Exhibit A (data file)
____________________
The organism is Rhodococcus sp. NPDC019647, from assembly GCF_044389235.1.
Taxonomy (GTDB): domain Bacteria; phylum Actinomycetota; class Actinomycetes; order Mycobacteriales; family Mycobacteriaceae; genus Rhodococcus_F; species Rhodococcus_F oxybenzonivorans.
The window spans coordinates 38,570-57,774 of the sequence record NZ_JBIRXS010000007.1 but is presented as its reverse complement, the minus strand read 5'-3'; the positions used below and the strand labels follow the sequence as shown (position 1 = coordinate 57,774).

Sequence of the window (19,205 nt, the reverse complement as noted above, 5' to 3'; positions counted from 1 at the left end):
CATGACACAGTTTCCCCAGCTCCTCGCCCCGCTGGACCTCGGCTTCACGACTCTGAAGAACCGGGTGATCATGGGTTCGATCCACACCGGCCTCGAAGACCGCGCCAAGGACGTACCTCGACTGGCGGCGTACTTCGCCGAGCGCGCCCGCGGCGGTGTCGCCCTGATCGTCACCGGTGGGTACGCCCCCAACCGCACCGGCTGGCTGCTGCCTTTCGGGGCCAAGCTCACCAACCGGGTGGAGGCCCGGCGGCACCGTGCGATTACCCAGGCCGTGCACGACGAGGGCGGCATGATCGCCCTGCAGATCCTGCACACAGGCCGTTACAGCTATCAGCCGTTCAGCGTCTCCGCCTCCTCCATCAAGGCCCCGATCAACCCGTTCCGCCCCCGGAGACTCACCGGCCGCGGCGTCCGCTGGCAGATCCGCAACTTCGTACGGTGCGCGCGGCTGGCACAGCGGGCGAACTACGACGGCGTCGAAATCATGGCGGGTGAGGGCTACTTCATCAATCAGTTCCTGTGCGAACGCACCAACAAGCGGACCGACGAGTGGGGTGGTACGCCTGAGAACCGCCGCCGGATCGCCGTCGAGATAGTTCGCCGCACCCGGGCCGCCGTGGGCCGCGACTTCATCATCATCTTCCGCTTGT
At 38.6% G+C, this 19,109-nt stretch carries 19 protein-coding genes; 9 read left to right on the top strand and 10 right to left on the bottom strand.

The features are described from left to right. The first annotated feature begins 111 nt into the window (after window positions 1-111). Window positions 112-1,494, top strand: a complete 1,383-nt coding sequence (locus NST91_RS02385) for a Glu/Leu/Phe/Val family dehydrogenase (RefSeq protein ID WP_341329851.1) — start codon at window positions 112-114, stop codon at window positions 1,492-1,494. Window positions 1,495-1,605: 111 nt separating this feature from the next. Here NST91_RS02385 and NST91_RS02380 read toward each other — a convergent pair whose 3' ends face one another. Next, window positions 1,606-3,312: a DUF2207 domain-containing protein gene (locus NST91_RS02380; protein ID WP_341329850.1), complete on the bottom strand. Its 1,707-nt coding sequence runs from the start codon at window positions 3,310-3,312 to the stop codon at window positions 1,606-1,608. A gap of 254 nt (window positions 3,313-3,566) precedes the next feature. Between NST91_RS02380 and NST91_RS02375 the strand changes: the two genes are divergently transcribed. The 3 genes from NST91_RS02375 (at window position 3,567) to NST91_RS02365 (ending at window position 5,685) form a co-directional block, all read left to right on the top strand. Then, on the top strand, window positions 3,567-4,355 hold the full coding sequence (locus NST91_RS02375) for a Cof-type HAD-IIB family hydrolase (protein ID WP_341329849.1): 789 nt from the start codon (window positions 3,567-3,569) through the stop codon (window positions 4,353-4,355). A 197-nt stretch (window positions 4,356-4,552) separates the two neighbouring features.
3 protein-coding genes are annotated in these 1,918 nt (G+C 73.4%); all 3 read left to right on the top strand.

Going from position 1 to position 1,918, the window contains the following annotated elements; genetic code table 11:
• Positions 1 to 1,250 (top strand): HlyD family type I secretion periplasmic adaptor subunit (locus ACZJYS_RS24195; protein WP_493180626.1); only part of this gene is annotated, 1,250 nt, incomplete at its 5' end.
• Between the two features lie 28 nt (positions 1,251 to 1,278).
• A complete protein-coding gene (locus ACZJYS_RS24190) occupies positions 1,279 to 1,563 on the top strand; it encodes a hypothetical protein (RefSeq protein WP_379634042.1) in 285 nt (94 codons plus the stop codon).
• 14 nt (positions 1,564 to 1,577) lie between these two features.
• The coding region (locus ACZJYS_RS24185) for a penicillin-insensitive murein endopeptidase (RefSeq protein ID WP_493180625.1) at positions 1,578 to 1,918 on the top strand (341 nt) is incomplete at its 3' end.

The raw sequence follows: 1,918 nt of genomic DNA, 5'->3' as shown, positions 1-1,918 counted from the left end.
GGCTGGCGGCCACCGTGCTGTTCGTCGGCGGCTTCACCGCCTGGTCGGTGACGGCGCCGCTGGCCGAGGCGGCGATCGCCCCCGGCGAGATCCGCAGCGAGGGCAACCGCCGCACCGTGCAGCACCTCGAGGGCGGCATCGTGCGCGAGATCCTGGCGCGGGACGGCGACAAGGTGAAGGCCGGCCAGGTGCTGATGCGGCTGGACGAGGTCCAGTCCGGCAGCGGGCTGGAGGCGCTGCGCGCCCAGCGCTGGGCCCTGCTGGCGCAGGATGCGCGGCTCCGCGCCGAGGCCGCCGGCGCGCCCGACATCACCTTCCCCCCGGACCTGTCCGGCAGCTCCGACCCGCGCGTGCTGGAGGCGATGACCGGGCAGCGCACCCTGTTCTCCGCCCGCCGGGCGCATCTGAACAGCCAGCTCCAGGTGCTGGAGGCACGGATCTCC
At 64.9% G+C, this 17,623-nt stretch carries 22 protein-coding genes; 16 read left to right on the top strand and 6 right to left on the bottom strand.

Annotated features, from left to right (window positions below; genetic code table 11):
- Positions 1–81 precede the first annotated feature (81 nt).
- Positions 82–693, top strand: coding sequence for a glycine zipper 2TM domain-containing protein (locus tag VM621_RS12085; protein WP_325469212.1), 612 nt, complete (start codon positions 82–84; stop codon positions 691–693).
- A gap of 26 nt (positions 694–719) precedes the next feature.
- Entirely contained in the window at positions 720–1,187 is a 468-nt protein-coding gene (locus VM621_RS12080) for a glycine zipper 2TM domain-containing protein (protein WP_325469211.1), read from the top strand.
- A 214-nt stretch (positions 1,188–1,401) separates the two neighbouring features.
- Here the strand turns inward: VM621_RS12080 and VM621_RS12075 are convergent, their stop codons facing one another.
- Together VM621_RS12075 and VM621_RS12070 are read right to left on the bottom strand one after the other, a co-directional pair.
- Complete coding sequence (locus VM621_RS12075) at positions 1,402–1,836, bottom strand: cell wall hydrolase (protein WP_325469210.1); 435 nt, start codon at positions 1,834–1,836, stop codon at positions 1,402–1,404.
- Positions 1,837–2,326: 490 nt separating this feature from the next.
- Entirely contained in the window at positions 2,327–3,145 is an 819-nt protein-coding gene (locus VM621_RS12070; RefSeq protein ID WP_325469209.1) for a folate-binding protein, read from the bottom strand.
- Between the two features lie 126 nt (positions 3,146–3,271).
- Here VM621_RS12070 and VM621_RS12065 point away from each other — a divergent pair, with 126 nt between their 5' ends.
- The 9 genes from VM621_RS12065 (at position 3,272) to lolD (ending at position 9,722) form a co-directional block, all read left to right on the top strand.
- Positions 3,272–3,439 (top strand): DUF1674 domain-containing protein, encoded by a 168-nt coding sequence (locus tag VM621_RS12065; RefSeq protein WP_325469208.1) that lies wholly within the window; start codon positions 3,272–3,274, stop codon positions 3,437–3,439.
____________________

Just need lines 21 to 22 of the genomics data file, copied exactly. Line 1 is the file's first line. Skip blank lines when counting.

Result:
- A gap of 26 nt (positions 694–719) precedes the next feature.
- Entirely contained in the window at positions 720–1,187 is a 468-nt protein-coding gene (locus VM621_RS12080) for a glycine zipper 2TM domain-containing protein (protein WP_325469211.1), read from the top strand.